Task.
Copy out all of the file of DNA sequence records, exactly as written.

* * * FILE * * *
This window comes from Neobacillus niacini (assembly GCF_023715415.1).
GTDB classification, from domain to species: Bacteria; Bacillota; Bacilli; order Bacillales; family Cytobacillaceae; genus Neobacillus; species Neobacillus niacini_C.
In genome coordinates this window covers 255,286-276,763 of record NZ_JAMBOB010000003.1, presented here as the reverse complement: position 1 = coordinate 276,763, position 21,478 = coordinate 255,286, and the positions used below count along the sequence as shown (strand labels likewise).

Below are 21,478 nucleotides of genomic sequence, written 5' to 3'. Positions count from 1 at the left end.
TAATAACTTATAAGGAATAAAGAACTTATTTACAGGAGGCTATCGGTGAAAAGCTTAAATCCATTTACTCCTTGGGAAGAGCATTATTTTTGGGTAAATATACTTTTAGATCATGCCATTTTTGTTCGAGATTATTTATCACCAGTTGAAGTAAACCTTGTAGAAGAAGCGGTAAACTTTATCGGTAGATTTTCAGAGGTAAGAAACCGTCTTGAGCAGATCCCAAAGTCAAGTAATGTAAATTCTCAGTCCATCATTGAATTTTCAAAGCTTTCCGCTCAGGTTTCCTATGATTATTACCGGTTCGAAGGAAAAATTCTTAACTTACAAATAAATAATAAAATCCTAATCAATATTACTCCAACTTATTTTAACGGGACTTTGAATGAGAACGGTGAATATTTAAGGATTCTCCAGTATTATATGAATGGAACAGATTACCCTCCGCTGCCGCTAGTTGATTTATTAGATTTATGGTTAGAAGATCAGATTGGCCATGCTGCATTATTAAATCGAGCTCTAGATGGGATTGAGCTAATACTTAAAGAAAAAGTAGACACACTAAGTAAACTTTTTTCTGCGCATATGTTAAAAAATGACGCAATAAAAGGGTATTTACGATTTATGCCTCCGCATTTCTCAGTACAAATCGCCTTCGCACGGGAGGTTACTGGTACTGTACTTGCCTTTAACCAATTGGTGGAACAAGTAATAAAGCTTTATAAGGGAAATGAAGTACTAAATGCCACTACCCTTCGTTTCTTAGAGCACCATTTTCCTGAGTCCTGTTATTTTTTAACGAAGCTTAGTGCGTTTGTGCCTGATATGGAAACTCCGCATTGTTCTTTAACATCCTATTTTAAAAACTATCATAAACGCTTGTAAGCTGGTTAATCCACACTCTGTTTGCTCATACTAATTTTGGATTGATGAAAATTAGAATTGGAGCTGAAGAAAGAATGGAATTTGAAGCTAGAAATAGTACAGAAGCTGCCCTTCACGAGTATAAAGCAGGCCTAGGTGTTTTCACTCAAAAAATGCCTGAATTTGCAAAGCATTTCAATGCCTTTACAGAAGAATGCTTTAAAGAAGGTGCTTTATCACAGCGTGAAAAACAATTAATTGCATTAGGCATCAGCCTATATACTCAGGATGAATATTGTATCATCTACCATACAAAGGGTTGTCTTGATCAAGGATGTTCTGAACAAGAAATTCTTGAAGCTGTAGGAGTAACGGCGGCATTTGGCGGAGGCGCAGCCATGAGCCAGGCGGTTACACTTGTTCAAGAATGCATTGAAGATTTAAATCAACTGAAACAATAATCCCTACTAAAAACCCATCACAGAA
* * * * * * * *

This window comes from Neobacillus niacini (assembly GCF_023715415.1).
GTDB classification, from domain to species: Bacteria; Bacillota; Bacilli; order Bacillales; family Cytobacillaceae; genus Neobacillus; species Neobacillus niacini_C.
In genome coordinates this window covers 255,286-276,763 of record NZ_JAMBOB010000003.1, presented here as the reverse complement: position 1 = coordinate 276,763, position 21,478 = coordinate 255,286, and the positions used below count along the sequence as shown (strand labels likewise).

Below are 21,478 nucleotides of genomic sequence, written 5' to 3'. Positions count from 1 at the left end.
TAATAACTTATAAGGAATAAAGAACTTATTTACAGGAGGCTATCGGTGAAAAGCTTAAATCCATTTACTCCTTGGGAAGAGCATTATTTTTGGGTAAATATACTTTTAGATCATGCCATTTTTGTTCGAGATTATTTATCACCAGTTGAAGTAAACCTTGTAGAAGAAGCGGTAAACTTTATCGGTAGATTTTCAGAGGTAAGAAACCGTCTTGAGCAGATCCCAAAGTCAAGTAATGTAAATTCTCAGTCCATCATTGAATTTTCAAAGCTTTCCGCTCAGGTTTCCTATGATTATTACCGGTTCGAAGGAAAAATTCTTAACTTACAAATAAATAATAAAATCCTAATCAATATTACTCCAACTTATTTTAACGGGACTTTGAATGAGAACGGTGAATATTTAAGGATTCTCCAGTATTATATGAATGGAACAGATTACCCTCCGCTGCCGCTAGTTGATTTATTAGATTTATGGTTAGAAGATCAGATTGGCCATGCTGCATTATTAAATCGAGCTCTAGATGGGATTGAGCTAATACTTAAAGAAAAAGTAGACACACTAAGTAAACTTTTTTCTGCGCATATGTTAAAAAATGACGCAATAAAAGGGTATTTACGATTTATGCCTCCGCATTTCTCAGTACAAATCGCCTTCGCACGGGAGGTTACTGGTACTGTACTTGCCTTTAACCAATTGGTGGAACAAGTAATAAAGCTTTATAAGGGAAATGAAGTACTAAATGCCACTACCCTTCGTTTCTTAGAGCACCATTTTCCTGAGTCCTGTTATTTTTTAACGAAGCTTAGTGCGTTTGTGCCTGATATGGAAACTCCGCATTGTTCTTTAACATCCTATTTTAAAAACTATCATAAACGCTTGTAAGCTGGTTAATCCACACTCTGTTTGCTCATACTAATTTTGGATTGATGAAAATTAGAATTGGAGCTGAAGAAAGAATGGAATTTGAAGCTAGAAATAGTACAGAAGCTGCCCTTCACGAGTATAAAGCAGGCCTAGGTGTTTTCACTCAAAAAATGCCTGAATTTGCAAAGCATTTCAATGCCTTTACAGAAGAATGCTTTAAAGAAGGTGCTTTATCACAGCGTGAAAAACAATTAATTGCATTAGGCATCAGCCTATATACTCAGGATGAATATTGTATCATCTACCATACAAAGGGTTGTCTTGATCAAGGATGTTCTGAACAAGAAATTCTTGAAGCTGTAGGAGTAACGGCGGCATTTGGCGGAGGCGCAGCCATGAGCCAGGCGGTTACACTTGTTCAAGAATGCATTGAAGATTTAAATCAACTGAAACAATAATCCCTACTAAAAACCCATCACAGAA